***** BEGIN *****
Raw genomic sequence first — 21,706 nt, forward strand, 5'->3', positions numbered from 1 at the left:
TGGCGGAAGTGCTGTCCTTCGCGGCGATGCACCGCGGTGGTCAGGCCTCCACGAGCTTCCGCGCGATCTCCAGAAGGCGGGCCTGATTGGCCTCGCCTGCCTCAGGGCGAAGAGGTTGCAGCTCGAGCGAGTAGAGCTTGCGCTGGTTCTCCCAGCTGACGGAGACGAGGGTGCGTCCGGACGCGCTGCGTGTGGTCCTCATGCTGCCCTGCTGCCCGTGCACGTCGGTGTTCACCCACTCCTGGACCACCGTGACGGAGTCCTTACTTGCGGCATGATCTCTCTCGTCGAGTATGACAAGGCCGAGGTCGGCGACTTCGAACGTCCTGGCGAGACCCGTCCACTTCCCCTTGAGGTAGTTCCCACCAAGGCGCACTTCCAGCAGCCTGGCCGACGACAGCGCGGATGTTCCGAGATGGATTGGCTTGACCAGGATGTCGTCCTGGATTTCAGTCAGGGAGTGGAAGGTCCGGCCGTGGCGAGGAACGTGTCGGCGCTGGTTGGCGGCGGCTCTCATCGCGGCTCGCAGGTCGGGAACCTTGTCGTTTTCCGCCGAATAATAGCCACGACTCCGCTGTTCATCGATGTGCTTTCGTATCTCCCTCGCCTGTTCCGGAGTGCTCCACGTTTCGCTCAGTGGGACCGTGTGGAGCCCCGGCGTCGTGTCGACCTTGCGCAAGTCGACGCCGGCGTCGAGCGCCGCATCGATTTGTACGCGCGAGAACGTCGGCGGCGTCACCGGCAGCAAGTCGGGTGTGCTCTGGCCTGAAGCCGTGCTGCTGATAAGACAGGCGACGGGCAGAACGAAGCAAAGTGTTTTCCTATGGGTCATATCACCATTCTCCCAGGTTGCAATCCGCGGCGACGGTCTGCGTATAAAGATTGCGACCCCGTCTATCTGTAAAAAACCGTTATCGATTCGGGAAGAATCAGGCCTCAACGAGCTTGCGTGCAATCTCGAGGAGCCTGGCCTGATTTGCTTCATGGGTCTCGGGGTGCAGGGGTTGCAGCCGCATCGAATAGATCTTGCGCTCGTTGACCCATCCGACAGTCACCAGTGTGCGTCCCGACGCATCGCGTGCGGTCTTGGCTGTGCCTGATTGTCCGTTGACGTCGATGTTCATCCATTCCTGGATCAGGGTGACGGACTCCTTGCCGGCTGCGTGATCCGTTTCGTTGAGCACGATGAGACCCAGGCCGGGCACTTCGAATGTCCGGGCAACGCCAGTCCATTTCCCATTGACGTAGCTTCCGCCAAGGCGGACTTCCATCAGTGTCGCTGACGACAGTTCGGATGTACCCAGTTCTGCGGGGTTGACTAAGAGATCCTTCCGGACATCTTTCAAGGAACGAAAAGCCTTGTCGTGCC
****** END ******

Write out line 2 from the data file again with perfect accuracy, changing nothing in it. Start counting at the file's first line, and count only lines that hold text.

TGGCGGAAGTGCTGTCCTTCGCGGCGATGCACCGCGGTGGTCAGGCCTCCACGAGCTTCCGCGCGATCTCCAGAAGGCGGGCCTGATTGGCCTCGCCTGCCTCAGGGCGAAGAGGTTGCAGCTCGAGCGAGTAGAGCTTGCGCTGGTTCTCCCAGCTGACGGAGACGAGGGTGCGTCCGGACGCGCTGCGTGTGGTCCTCATGCTGCCCTGCTGCCCGTGCACGTCGGTGTTCACCCACTCCTGGACCACCGTGACGGAGTCCTTACTTGCGGCATGATCTCTCTCGTCGAGTATGACAAGGCCGAGGTCGGCGACTTCGAACGTCCTGGCGAGACCCGTCCACTTCCCCTTGAGGTAGTTCCCACCAAGGCGCACTTCCAGCAGCCTGGCCGACGACAGCGCGGATGTTCCGAGATGGATTGGCTTGACCAGGATGTCGTCCTGGATTTCAGTCAGGGAGTGGAAGGTCCGGCCGTGGCGAGGAACGTGTCGGCGCTGGTTGGCGGCGGCTCTCATCGCGGCTCGCAGGTCGGGAACCTTGTCGTTTTCCGCCGAATAATAGCCACGACTCCGCTGTTCATCGATGTGCTTTCGTATCTCCCTCGCCTGTTCCGGAGTGCTCCACGTTTCGCTCAGTGGGACCGTGTGGAGCCCCGGCGTCGTGTCGACCTTGCGCAAGTCGACGCCGGCGTCGAGCGCCGCATCGATTTGTACGCGCGAGAACGTCGGCGGCGTCACCGGCAGCAAGTCGGGTGTGCTCTGGCCTGAAGCCGTGCTGCTGATAAGACAGGCGACGGGCAGAACGAAGCAAAGTGTTTTCCTATGGGTCATATCACCATTCTCCCAGGTTGCAATCCGCGGCGACGGTCTGCGTATAAAGATTGCGACCCCGTCTATCTGTAAAAAACCGTTATCGATTCGGGAAGAATCAGGCCTCAACGAGCTTGCGTGCAATCTCGAGGAGCCTGGCCTGATTTGCTTCATGGGTCTCGGGGTGCAGGGGTTGCAGCCGCATCGAATAGATCTTGCGCTCGTTGACCCATCCGACAGTCACCAGTGTGCGTCCCGACGCATCGCGTGCGGTCTTGGCTGTGCCTGATTGTCCGTTGACGTCGATGTTCATCCATTCCTGGATCAGGGTGACGGACTCCTTGCCGGCTGCGTGATCCGTTTCGTTGAGCACGATGAGACCCAGGCCGGGCACTTCGAATGTCCGGGCAACGCCAGTCCATTTCCCATTGACGTAGCTTCCGCCAAGGCGGACTTCCATCAGTGTCGCTGACGACAGTTCGGATGTACCCAGTTCTGCGGGGTTGACTAAGAGATCCTTCCGGACATCTTTCAAGGAACGAAAAGCCTTGTCGTGCC